ON FRIDAY, A FEDERAL JUDGE in Washington rejected the Clinton administration's claims of "Secret Service privilege," a previously unknown legal theory that would have prevented members of the president's Secret Service detail from having to testify before the Lewinsky grand jury, even if they had information relevant to the independent counsel's criminal investigation. The White House counsel's office, as well as the Treasury and Justice departments, tried hard to keep the agents from testifying, though it's not surprising they failed.

By legal standards, Secret Service privilege was a remarkable idea, "completely unprecedented in American law," as independent counsel Kenneth Starr pointed out. But it was not the most remarkable claim the Clinton administration has made recently. Last week, the White House also declared that, although three different executive-branch legal offices had spent more than a month lobbying for Secret Service privilege, Bill Clinton had nothing to do with the effort. In this case, his spokesmen claimed, the president has been utterly disconnected from the workings of his administration.

Needless to say, a lot of people didn't believe it. But what if it was true? What if the president really didn't know what was going on? What if Bill Clinton turned out to be as detached and forgetful a leader as Ronald Reagan was always accused of being? It's not as preposterous as you might think. Spend some time reading his public statements, and Clinton begins to make Reagan look like a championship contestant on Feopardy.

Consider the Clintons' trip to Africa this March. While the president's entourage was in Uganda, reporters learned that Clinton had attempted to prevent the testimony of White House aide Sidney Blumenthal by invoking executive privilege (not to be confused with the newfangled Secret Service privilege). Asked about the development at an impromptu press conference, the president looked baffled. "All I know is, I saw an article about it in the paper today," he replied, as if unaware that he is the only person in America who can invoke executive privilege and that any document doing so would bear his signature. "I don't know. You should ask someone who knows." The Washington Post seemed surprised by his forgetfulness -- "The president responded as though he were a bystander in the controversy, rather than its central character" -- but it wasn't Clinton's first brush with memory loss.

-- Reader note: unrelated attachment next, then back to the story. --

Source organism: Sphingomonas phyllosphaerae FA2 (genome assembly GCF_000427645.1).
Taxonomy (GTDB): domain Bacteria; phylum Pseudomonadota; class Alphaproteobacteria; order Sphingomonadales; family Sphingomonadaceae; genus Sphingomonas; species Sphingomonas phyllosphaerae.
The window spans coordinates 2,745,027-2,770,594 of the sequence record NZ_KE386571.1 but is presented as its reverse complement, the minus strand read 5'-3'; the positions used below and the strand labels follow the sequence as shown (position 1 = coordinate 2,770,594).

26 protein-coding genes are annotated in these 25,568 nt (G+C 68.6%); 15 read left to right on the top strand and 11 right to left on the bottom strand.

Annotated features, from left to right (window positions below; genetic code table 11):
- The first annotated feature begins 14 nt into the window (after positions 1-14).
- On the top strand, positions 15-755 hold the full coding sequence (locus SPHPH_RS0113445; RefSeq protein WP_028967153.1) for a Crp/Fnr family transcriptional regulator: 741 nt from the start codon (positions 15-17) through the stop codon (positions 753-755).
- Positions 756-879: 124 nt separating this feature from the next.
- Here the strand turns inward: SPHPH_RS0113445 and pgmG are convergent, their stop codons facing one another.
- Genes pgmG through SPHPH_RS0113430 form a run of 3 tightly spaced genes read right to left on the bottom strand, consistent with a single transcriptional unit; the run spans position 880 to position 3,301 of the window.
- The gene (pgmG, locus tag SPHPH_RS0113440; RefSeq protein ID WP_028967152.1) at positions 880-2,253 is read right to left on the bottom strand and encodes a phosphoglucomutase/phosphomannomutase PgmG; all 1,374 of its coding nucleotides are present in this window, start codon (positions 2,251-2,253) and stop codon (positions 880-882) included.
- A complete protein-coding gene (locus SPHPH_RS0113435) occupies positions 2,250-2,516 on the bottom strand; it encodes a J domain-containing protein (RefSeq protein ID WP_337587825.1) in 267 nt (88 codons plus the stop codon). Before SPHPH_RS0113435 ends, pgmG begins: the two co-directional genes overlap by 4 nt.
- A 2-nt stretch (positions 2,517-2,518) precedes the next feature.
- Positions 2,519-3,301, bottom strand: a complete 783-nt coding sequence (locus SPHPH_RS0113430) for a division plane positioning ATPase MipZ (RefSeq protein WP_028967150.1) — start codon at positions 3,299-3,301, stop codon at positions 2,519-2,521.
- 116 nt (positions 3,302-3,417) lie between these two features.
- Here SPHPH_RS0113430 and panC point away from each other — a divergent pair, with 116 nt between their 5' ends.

Years back, early in the 1992 presidential campaign, the candidate was asked to comment on reports that his uncle, Raymond Clinton, had pressured an Arkansas draft board to exempt him from being inducted. Clinton seemed shocked. "It's amazing to me," he said. It wasn't until the next day, when confronted with contradictory evidence, that Clinton remembered that -- oh, yes -- he had known about what his uncle did.

An embarrassing moment, but not the last. In the ensuing years, Clinton has forgotten all sorts of things, from meeting Paula Jones, to making fund-raising calls from the White House, to having conversations about money with his old friend David Hale. Clinton's memory seemed to get worse with time, and even when he could remember things, he sometimes seemed ignorant of what was happening around him. When the travel-office scandal exploded, for example, Clinton said he had no idea that there was an FBI investigation going on in the White House, or that his aides had ordered it. When questioned under oath about Whitewater, Clinton claimed he didn't know a thing about what Susan and Jim McDougal, his business partners, were doing with his money -- had no knowledge of land they had bought, didn't know about loans they had taken out on his behalf. The president's wife, who apparently also is forgetful, said she was unaware that Jim McDougal had been paying off some of her personal loans. When the now-famous missing billing records suddenly appeared in the private living quarters of the White House, Mrs. Clinton explained that she had "no idea" how they got there. Neither of the Clintons seemed to know that, in the days before he died, deputy White House counsel Vince Foster, one of their closest friends, had been working on several years' worth of their overdue Whitewater tax returns.